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Bluegrass At the Roots, 1961

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Album Review

Bluegrass at the Roots: 1961 is split half-and-half between the Lilly Brothers dueting in the traditional bluegrass "brother" style of the Monroe Brothers and the Blue Sky Boys; and a larger band session that brings in the phenomenal Don Stover on banjo, as well as band regular Herb Hooven on fiddle and bass, with Mike Seeger contributing occasional bass and detailed liner notes. The material focuses totally on the traditional side of things and might be too somber in general tone for some listeners. Although the Lilly Brothers recorded modern pieces and liked to mix the repertoire up, it must be said that they really sink their teeth into this chance to focus on old-timey music exclusively. The vocals from brothers Everett Allen and Bea Lilly are piercing, and as clean as a West Virginia mountain stream might have been before the mines were opened. Instrumentally, things only really jump when Stover steps in and drives ten-penny nails through the front of his banjo head. The recording quality is a trifle mousy sounding; it was supposedly done with an Ampex machine and Electrovoice microphones, so it must have happened in the mastering.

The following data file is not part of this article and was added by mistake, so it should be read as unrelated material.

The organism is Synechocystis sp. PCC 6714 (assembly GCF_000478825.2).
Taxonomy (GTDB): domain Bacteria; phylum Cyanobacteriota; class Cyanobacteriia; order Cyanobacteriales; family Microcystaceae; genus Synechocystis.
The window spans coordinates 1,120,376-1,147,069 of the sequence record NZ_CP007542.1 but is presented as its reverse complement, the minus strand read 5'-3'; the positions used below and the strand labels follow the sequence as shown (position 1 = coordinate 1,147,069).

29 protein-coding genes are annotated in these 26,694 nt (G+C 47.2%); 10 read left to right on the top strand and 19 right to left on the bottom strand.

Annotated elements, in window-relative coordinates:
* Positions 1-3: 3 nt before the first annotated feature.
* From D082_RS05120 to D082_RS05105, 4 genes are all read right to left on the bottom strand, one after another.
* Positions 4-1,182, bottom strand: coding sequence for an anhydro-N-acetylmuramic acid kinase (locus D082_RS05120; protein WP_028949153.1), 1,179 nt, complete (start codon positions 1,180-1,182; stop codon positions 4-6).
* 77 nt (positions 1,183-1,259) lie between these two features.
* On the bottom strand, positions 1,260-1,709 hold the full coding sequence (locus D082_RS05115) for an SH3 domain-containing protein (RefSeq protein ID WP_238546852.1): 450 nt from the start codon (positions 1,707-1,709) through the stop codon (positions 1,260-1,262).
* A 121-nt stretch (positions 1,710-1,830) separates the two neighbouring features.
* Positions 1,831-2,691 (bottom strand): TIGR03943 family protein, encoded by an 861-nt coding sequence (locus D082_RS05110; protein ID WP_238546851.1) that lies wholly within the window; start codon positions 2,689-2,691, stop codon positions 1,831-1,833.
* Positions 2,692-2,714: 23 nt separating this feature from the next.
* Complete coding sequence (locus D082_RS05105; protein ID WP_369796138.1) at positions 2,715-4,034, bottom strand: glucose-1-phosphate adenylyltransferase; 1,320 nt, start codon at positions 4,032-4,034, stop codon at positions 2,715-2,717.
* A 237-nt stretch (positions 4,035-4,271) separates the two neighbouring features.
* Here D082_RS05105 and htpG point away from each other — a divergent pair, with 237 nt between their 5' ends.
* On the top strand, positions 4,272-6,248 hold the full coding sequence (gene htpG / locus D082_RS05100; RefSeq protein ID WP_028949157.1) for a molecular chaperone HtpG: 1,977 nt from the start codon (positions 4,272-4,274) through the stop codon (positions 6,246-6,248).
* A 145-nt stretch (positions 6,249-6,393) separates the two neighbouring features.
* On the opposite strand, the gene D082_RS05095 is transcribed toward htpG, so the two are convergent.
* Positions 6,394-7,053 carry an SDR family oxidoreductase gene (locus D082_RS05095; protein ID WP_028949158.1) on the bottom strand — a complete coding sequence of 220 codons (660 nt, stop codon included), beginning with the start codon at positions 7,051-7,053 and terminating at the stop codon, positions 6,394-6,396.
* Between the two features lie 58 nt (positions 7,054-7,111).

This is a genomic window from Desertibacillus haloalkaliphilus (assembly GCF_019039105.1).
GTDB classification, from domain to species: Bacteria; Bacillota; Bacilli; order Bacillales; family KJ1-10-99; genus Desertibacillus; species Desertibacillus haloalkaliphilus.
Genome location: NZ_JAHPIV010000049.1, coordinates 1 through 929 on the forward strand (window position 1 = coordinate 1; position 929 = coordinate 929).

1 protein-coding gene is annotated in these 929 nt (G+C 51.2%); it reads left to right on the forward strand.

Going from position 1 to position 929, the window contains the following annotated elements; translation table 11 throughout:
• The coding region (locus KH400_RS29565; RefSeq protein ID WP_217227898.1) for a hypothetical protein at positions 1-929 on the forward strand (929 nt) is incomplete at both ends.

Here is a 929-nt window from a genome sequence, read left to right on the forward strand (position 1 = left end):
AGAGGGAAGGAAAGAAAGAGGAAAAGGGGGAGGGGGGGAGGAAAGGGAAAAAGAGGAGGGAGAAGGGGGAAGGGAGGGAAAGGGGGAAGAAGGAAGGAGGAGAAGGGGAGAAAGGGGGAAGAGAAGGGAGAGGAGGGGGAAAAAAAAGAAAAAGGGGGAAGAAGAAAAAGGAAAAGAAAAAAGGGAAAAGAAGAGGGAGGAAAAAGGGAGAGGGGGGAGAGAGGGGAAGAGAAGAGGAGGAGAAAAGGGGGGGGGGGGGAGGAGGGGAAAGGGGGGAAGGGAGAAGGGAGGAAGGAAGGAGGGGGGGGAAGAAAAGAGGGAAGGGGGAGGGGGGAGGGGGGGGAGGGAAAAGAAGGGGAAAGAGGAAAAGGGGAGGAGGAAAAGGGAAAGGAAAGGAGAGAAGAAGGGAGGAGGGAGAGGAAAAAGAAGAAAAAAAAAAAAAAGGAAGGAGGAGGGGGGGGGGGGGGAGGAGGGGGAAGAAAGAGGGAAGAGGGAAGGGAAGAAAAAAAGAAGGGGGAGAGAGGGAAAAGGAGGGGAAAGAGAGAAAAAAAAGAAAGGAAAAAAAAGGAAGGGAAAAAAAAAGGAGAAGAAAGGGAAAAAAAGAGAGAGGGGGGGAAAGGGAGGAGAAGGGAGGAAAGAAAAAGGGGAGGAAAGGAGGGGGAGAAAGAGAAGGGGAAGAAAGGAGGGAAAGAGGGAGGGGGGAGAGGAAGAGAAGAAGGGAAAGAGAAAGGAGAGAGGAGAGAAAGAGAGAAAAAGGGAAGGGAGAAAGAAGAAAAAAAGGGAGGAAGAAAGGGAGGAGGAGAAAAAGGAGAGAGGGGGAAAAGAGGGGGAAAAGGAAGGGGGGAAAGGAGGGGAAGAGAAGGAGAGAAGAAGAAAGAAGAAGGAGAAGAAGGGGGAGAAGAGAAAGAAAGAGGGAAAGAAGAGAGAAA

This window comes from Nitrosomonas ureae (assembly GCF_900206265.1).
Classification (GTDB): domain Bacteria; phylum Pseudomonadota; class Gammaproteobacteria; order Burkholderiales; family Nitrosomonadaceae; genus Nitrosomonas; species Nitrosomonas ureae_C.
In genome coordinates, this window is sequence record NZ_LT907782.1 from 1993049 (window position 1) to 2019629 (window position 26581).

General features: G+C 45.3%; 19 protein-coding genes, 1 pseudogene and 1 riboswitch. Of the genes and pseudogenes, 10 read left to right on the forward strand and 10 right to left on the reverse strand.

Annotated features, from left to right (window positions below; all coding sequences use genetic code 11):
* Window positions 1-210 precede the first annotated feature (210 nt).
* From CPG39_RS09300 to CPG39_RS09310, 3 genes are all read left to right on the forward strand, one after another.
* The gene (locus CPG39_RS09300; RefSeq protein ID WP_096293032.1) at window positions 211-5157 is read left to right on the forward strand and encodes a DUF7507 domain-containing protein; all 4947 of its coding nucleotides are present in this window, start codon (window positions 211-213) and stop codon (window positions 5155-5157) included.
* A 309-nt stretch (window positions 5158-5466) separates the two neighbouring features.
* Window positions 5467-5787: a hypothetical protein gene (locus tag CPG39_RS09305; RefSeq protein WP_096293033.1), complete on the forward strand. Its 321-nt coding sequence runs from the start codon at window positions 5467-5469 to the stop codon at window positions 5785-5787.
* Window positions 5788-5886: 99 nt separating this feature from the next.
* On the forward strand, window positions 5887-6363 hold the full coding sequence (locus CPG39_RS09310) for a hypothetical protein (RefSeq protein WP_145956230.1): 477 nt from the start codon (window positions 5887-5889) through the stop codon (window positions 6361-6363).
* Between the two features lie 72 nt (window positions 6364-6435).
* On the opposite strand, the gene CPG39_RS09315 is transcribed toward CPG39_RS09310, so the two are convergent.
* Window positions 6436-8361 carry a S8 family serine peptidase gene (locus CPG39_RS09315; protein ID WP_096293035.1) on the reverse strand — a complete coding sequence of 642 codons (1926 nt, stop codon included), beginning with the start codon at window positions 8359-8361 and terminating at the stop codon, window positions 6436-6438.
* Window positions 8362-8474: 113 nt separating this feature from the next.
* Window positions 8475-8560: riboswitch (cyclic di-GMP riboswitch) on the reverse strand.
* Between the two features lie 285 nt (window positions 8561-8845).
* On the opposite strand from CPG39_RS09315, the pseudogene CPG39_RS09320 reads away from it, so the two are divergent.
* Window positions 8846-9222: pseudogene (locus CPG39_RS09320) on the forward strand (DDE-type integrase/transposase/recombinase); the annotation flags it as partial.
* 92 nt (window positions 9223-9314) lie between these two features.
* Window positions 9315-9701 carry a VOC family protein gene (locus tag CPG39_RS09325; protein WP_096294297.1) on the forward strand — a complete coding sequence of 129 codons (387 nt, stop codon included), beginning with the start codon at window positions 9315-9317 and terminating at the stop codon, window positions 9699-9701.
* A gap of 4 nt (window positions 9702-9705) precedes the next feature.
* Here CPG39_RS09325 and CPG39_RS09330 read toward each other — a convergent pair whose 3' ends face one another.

Biography

Born: 1928 in White Oak, WV

Genre: Country

Years Active: '70s

Don Stover was one of bluegrass' best-loved musicians. A benefit concert featuring Bela Fleck, Tony Trischka, Laurie Lewis, Chesapeake, Bill Keith, and Jim Rooney at the Somerville Theater in Somerville, Massachusetts in November 1994, raised more than nine thousand dollars for Stover to undergo a brain tumor operation. A video of the event was subsequently released by Homespun Tapes. Stover was instrumental in spreading bluegrass in the northeast as a member of the Lilly Brothers, the house band...
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Bluegrass At the Roots, 1961, Don Stover
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